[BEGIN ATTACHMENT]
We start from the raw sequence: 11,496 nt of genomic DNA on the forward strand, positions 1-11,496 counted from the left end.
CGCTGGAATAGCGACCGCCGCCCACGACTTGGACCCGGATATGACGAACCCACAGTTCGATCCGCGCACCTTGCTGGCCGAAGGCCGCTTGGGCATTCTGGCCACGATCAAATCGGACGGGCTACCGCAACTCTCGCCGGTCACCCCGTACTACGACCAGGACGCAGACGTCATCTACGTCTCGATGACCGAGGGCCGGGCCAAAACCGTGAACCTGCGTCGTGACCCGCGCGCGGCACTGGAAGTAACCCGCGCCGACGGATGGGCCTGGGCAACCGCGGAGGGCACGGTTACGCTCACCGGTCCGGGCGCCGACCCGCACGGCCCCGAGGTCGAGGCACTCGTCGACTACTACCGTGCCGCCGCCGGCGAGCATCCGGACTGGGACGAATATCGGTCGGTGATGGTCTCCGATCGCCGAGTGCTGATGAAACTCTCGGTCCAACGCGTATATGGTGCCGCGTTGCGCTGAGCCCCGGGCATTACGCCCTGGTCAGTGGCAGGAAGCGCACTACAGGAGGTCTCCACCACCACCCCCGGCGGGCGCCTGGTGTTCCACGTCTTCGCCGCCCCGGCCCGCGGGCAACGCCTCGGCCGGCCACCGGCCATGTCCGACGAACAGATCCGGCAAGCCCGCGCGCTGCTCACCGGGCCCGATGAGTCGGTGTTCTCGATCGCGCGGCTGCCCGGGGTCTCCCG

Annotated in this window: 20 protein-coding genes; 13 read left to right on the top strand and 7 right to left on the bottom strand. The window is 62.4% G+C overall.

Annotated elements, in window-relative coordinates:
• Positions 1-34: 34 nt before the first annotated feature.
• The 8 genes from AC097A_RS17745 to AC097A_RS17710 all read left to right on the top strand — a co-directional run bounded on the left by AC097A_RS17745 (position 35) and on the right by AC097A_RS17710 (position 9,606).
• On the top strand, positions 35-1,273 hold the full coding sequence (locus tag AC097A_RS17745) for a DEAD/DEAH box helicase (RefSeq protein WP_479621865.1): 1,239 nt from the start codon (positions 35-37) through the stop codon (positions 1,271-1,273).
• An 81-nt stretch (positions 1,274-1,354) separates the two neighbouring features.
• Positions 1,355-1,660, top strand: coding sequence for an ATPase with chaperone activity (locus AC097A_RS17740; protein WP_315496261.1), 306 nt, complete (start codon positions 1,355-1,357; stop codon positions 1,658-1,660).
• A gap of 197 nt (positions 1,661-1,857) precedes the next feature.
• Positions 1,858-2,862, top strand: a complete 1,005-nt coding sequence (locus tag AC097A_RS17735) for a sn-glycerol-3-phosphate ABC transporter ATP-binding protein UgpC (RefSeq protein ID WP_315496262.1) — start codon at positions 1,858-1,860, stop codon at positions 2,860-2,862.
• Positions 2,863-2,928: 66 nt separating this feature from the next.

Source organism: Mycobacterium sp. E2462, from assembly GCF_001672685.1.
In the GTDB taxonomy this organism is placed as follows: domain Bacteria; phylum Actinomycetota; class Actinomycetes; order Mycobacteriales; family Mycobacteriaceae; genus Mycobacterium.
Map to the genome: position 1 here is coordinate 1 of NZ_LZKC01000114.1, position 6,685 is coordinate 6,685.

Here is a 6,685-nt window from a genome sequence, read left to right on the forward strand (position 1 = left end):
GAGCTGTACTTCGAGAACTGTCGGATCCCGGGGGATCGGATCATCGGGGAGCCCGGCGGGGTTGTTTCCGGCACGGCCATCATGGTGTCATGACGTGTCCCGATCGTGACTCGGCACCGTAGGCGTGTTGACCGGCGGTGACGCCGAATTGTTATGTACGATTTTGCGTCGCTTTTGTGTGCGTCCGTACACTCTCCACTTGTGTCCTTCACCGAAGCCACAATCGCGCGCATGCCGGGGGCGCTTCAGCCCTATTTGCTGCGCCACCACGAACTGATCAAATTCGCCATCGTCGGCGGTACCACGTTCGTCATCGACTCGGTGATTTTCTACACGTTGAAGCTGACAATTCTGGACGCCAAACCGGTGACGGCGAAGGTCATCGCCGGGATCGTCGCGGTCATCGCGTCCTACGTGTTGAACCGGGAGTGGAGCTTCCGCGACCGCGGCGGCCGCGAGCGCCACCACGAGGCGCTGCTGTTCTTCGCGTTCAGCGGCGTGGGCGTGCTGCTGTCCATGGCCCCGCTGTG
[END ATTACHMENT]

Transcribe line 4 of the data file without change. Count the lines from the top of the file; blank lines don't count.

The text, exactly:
Annotated elements, in window-relative coordinates: